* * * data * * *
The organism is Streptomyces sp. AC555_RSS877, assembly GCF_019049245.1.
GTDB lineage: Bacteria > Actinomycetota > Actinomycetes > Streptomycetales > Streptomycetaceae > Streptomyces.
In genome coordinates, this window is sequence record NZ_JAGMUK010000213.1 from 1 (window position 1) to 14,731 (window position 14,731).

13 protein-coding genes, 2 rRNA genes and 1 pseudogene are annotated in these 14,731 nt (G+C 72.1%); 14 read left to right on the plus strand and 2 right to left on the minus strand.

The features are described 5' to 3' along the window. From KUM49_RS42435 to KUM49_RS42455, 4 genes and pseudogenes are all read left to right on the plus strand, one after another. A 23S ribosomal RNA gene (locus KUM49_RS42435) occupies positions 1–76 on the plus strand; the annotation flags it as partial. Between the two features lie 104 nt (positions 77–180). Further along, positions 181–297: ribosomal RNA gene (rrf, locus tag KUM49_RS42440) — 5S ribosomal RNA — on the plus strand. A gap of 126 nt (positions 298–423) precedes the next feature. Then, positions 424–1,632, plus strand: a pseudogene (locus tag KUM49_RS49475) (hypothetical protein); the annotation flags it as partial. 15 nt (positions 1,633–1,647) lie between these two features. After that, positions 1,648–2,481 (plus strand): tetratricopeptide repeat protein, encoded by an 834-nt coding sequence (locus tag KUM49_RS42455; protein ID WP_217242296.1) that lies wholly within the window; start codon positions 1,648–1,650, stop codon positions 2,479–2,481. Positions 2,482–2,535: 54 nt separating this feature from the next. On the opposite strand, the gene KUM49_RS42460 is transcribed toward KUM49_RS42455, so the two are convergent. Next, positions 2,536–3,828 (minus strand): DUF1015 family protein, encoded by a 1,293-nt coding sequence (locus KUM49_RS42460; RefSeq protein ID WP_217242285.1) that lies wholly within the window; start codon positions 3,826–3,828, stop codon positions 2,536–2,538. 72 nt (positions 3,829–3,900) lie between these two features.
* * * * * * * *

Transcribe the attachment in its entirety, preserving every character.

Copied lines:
The organism is Streptomyces sp. AC555_RSS877, assembly GCF_019049245.1.
GTDB lineage: Bacteria > Actinomycetota > Actinomycetes > Streptomycetales > Streptomycetaceae > Streptomyces.
In genome coordinates, this window is sequence record NZ_JAGMUK010000213.1 from 1 (window position 1) to 14,731 (window position 14,731).

13 protein-coding genes, 2 rRNA genes and 1 pseudogene are annotated in these 14,731 nt (G+C 72.1%); 14 read left to right on the plus strand and 2 right to left on the minus strand.

The features are described 5' to 3' along the window. From KUM49_RS42435 to KUM49_RS42455, 4 genes and pseudogenes are all read left to right on the plus strand, one after another. A 23S ribosomal RNA gene (locus KUM49_RS42435) occupies positions 1–76 on the plus strand; the annotation flags it as partial. Between the two features lie 104 nt (positions 77–180). Further along, positions 181–297: ribosomal RNA gene (rrf, locus tag KUM49_RS42440) — 5S ribosomal RNA — on the plus strand. A gap of 126 nt (positions 298–423) precedes the next feature. Then, positions 424–1,632, plus strand: a pseudogene (locus tag KUM49_RS49475) (hypothetical protein); the annotation flags it as partial. 15 nt (positions 1,633–1,647) lie between these two features. After that, positions 1,648–2,481 (plus strand): tetratricopeptide repeat protein, encoded by an 834-nt coding sequence (locus tag KUM49_RS42455; protein ID WP_217242296.1) that lies wholly within the window; start codon positions 1,648–1,650, stop codon positions 2,479–2,481. Positions 2,482–2,535: 54 nt separating this feature from the next. On the opposite strand, the gene KUM49_RS42460 is transcribed toward KUM49_RS42455, so the two are convergent. Next, positions 2,536–3,828 (minus strand): DUF1015 family protein, encoded by a 1,293-nt coding sequence (locus KUM49_RS42460; RefSeq protein ID WP_217242285.1) that lies wholly within the window; start codon positions 3,826–3,828, stop codon positions 2,536–2,538. 72 nt (positions 3,829–3,900) lie between these two features.